Anti-tax advocate gets roasted on Twitter for terrible story about his daughter

Photo via Grover Norquist/Flickr (CC-BY-SA)

Grover Norquist left out a few key details in his story.

Grover Norquist attempted to tell a simple story on Sunday that illustrates why he hates sales tax, but Twitter provided an alternate ending.

Norquist, a political advocate and founder of Americans for Tax Reform, has been dubbed “the dark wizard of the anti-tax cult.” He’s worked for decades to roll back taxes and is primarily responsible for the “Taxpayer Protection Pledge,” a pledge signed by many Republicans in Congress to not raise taxes.

To illustrate his frustrations with sales tax, Norquist told a story about his daughter trying to buy a guitar, her inability to do so, and why that would turn her into a GOP fan.

Twitter wasn’t having it.

You know it’s going to be a rough ride through the comment section when, as of Monday morning, more than 5,000 people responded vs. just 380 RTs and about 1,100 likes. Here are just a few examples that responders cited directly to Norquist.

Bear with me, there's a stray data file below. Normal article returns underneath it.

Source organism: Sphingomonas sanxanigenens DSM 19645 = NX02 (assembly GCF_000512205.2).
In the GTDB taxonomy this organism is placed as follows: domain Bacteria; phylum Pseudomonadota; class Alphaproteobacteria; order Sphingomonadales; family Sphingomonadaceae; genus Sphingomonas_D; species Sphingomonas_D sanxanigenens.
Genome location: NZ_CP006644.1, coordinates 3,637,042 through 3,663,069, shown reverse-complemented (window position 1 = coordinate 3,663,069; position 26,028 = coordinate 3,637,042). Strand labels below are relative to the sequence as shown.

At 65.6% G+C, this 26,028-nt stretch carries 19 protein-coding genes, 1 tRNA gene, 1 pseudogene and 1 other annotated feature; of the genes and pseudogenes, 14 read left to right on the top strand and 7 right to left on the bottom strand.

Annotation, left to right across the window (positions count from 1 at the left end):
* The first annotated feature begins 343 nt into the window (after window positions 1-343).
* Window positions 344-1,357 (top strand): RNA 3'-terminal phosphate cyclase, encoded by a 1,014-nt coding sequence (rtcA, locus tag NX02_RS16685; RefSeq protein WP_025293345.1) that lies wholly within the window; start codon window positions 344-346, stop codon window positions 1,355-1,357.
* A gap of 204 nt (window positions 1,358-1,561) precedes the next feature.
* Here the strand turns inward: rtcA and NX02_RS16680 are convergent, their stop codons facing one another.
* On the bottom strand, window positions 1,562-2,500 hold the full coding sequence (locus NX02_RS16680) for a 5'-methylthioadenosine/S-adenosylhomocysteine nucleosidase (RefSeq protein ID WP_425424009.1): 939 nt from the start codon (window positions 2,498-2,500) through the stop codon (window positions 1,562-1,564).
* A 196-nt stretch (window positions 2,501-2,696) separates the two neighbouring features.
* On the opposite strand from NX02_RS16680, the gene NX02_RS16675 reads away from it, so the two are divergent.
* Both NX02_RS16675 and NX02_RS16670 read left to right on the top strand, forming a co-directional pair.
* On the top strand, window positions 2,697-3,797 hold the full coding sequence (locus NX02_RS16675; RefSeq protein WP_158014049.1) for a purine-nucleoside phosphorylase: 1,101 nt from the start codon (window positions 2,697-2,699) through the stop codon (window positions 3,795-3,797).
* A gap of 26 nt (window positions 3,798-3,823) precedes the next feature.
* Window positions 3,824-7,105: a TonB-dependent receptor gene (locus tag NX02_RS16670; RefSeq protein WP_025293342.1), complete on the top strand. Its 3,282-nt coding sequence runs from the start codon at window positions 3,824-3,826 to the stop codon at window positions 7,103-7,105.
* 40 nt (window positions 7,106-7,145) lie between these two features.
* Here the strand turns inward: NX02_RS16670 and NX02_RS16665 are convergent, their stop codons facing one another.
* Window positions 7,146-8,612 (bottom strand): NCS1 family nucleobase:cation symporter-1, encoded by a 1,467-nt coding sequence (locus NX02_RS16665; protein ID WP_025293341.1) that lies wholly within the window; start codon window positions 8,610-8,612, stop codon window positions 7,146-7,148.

Grover Norquist Twitter Grover Norquist/Twitter

Grover Norquist Grover Norquist/Twitter

It wasn’t just Norquist’s spin on sales tax that upset Twitter. It was also his taste in guitars, and how that dirt-cheap price tag indicated an instrument that couldn’t have been made in the U.S.

Given the regularity of sales tax, some found Norquist’s story to be a parenting fail.

Either way, Grover Norquist’s daughter doesn’t have a guitar, and whether it’s because of sales taxes or because her dad didn’t tell her about sales taxes or because her dad wanted her to have this experience so he could wag his finger about sales taxes on social media, she’ll have to spend a little more time earning the money to pay for it. Hopefully, she’ll find value in that as well.

Josh Katzowitz

Josh Katzowitz

Josh Katzowitz is a staff writer at the Daily Dot specializing in YouTube and boxing. His work has appeared in the New York Times, Wall Street Journal, Washington Post, and Los Angeles Times. A longtime sports writer, he's covered the NFL for CBSSports.com and boxing for Forbes. His work has been noted twice in the Best American Sports Writing book series.